Numerous flattened heads of small white flowers (often with purple dots) occur at the ends of the upper stems. Each head is up to ¾" across and can contain up to 50 flowers.
Each small flower produces 4 tiny, finely pitted, dull black seeds. These seeds are distributed to some extent by the wind.
The green or reddish stems are strongly four-angled and have scattered white hairs along the ridges. The opposite leaves are up to 2½" long and narrowly lanceolate or linear. They are sessile, and have smooth margins. The largest leaves are ¼ - ½" across. When damaged, the foliage releases a strong mint scent.
Habitats include moist sand prairies, moist meadows in woodland areas, thickets, fens, swamps, and rocky bluffs.
They are said to repel mosquitoes and can be crushed and rubbed on the skin as a repellent.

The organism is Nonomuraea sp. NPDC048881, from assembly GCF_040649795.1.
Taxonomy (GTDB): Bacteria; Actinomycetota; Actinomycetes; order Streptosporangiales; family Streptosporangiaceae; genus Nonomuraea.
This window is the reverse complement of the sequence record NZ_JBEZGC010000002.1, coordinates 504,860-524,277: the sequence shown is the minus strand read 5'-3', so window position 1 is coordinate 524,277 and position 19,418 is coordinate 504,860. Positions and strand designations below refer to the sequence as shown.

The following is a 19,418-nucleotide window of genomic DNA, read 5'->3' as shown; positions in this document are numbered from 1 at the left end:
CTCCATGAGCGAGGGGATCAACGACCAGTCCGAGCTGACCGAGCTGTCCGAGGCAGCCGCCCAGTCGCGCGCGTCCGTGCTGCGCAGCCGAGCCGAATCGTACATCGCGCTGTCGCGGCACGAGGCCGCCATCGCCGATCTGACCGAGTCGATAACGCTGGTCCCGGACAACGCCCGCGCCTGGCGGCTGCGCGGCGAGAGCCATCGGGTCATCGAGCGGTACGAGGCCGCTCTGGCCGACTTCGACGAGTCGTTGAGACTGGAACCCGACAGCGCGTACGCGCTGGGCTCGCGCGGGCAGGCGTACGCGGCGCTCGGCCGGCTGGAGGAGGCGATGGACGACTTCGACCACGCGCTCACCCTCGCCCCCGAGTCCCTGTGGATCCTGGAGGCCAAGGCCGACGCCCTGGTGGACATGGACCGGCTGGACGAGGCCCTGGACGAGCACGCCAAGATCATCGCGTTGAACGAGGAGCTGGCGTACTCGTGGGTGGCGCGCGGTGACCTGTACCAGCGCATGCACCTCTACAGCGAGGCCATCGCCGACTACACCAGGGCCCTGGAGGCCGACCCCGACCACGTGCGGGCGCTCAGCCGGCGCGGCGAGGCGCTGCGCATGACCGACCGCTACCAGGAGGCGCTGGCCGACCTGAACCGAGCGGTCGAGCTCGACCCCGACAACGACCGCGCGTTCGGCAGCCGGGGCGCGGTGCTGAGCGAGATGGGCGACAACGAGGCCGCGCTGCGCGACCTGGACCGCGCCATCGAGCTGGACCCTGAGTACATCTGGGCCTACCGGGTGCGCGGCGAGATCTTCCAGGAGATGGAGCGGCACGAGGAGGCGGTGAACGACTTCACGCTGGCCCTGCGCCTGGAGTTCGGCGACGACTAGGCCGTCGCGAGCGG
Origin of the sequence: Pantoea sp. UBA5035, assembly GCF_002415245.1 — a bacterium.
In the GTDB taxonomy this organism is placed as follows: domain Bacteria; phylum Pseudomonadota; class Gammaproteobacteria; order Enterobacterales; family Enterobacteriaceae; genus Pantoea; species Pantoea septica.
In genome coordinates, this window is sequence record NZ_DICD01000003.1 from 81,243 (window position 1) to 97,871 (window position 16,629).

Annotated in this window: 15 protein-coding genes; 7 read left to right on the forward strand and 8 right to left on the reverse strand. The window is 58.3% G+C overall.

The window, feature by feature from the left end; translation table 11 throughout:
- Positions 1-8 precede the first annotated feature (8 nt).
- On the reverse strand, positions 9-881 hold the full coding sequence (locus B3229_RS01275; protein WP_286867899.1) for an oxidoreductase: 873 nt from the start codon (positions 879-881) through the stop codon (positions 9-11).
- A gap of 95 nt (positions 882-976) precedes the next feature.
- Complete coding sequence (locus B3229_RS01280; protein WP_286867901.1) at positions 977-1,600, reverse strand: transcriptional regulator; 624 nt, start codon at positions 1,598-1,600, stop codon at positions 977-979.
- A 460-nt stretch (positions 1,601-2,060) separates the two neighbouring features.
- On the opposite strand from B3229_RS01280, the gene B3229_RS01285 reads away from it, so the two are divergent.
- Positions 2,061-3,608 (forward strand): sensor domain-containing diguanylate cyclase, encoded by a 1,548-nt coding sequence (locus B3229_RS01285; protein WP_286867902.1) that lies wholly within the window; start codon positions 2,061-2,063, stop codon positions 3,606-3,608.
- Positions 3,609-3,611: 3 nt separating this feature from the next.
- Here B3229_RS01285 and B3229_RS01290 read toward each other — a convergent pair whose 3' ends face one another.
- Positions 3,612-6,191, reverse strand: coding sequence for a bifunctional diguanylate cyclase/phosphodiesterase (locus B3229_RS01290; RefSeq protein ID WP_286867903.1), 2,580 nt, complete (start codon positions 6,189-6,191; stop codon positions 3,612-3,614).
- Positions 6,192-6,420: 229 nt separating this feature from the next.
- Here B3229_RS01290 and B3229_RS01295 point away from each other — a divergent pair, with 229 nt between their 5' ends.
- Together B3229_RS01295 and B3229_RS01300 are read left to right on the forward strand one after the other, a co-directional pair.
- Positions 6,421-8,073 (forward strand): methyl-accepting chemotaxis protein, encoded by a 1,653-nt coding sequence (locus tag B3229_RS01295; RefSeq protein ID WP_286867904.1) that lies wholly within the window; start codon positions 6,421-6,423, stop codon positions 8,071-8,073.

Many insects are strongly attracted to the flowers, including various bees, wasps, flies, small butterflies, and beetles. Typical visitors from these groups include honeybees, Cuckoo bees, Halictid bees, Sphecid wasps, Eumenine wasps, bee flies, Tachinid flies, Wedge-shaped beetles, and Pearl Crescent butterflies.
****Take a walk through the butterfly garden and use your nose to guide you to the minty fragrance coming from the Common Mountain Mint. The bees sure like it!!
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